The UNF Digital Preserve
Presented by the
UNF Environmental Center
Habitats on the Preserve
The Sawmill Slough Preserve acts as an urban island environment and refuge for native plants and animals as Jacksonville continues to grow. The Preserve contains at least eight different natural communities, in congruence with definitions according to the Florida Natural Areas Inventory (FNAI). This diversity of ecosytems within a relatively small area greatly influences the natural biodiversity of flora and fauna present in the Preserve. Habitats within the Preserve are maintained by restoration efforts such as pest plant control and prescription burns. For instance, the wet prairie community is actively managed with tree thinning and fire to promote growth of a variety of orchids and carnivorous plants which are threatened by a closing canopy and competitive exclusion from surrounding vegetation. Threatened longleaf pine and sandhill communities are especially dependent on fire to flourish. Furthermore, sections of the seepage stream system flow through swampy areas and transition into blackwater streams with dark tannin accumulation. This transition may be influenced by rainfall which alters the flow through the system. The Preserve also contains retention ponds of various ages that provide habitat for native fishes, reptiles and amphibians. Fragments of woodlands like this can no longer remain in their natural state without management. Recreation, pollution from neighbors, pest plants and reduction of burning all help degrade the space.
High Pine and Scrub
- Sandhill: xeric upland consisting of deep sand substrate; frequent fire (1-3 years); savannah of widely spaced longleaf pine and/or turkey oak with wiregrass understory.
- Wet Flatwoods: seasonally inundated flatland with sand substrate; frequent fire (2-4 years for grassy composition, 5-10 years for shrubby composition); closed to open pine canopy with grassy or shrubby understory; slash pine, pond pine, gallberry, fetterbush, sweetbay, cabbage palm, wiregrass, toothache grass.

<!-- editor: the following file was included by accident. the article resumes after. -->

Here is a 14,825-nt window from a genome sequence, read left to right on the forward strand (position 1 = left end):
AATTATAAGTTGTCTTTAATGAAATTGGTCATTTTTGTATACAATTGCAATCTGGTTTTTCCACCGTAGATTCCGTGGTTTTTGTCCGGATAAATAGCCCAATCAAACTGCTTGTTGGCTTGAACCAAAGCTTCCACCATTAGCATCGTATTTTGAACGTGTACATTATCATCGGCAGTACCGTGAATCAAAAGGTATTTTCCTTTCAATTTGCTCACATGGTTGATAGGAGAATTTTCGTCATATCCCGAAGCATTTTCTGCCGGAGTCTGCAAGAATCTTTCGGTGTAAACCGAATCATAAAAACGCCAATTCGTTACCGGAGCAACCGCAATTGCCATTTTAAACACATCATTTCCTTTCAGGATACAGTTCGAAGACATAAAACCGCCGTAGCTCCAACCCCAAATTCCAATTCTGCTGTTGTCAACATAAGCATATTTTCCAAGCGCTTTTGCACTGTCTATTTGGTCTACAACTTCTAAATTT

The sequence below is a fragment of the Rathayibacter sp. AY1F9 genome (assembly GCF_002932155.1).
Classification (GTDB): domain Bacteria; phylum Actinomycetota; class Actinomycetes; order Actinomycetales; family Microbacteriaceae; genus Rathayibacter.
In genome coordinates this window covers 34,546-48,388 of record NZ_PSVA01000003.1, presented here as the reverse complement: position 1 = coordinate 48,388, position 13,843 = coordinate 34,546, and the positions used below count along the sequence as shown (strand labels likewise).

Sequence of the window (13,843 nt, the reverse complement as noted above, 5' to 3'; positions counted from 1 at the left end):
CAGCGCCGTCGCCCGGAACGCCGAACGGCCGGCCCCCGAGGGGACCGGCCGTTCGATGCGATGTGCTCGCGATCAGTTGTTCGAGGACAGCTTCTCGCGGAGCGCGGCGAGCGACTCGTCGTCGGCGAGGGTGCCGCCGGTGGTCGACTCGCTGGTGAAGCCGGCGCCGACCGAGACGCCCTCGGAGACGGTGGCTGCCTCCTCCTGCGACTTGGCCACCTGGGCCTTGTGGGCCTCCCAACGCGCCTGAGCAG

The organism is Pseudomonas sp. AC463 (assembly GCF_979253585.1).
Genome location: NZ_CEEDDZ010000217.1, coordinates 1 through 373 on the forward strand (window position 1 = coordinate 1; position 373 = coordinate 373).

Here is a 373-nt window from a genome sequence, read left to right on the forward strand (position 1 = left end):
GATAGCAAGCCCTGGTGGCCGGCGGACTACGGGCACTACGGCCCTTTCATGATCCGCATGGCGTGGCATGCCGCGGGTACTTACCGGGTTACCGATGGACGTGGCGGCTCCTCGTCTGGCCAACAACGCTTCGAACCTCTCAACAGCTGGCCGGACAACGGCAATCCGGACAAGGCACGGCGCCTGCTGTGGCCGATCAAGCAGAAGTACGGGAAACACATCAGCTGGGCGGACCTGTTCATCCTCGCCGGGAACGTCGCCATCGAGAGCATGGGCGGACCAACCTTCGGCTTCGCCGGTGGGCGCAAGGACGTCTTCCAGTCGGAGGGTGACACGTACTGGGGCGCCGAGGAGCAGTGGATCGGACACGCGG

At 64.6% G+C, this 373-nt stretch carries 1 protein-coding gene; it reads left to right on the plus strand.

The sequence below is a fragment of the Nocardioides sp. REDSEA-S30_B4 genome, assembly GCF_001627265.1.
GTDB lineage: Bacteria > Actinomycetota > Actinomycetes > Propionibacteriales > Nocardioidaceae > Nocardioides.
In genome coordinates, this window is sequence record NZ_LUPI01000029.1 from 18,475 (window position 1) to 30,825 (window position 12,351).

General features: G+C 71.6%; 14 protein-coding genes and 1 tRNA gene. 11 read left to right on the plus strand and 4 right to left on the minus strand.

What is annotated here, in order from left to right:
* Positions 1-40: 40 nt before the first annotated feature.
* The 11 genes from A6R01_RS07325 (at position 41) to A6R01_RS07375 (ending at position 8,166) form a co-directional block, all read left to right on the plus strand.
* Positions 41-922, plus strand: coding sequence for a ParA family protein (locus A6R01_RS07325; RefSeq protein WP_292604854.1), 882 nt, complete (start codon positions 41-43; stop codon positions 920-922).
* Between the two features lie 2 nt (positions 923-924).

- Mesic Flatwoods: mesic flatland with sand substrate; frequent fire (2-4 years); open pine canopy with low shrubs and herbs; longleaf pine and/or slash pine, saw palmetto, gallberry, live oak, wiregrass.
Freshwater Non-Forested Wetlands
- Wet Prairie: saturated and occasionally inundated flatland with sand/clayey sand substrate; frequent fire (2-3 years); treeless, dense herbaceous community with few shrubs; wiregrass, maidencane; cutthroat grass, wiry beaksedges, pipewort, toothache grass, pitcher plants, yellow-eyed grass.
Freshwater Forested Wetlands
- Dome Swamp: seasonally inundated with still water in shallow isolated depression in sand/marl/limestone substrate with peat accumulation toward center; occurring within a fire-maintained community; occasional/rare fire; forested canopy often tallest in center; cypress, tupelo.
- Bottomland Forest: occasionally inundated flatland with sand/clay/organic substrate; usually connected or adjacent to a riverine community; rare or no fire; dense canopy of mixed hardwoods, deciduous or mixed deciduous/evergreen; tuliptree, sweetbay, water oak, sweetgum, diamond-leaved oak, red maple, loblolly pine, spruce pine, white cedar.
- Blackwater Stream: perennial or intermittent/seasonal watercourse characterized by tea-colored water with a high content of particulate/dissolved organic matter derived from drainage through swamps and marshes; generally lacks alluvial floodplain.
- Seepage Stream: upper perennial or intermittent/seasonal watercourse with clear to lightly colored water derived from shallow groundwater seepage.
Sandhill © Chuck Hubbuch
Mesic Flatwoods © Justin Lemmons
Dome Swamp © Justin Lemmons
Bottomland Forest © Justin Lemmons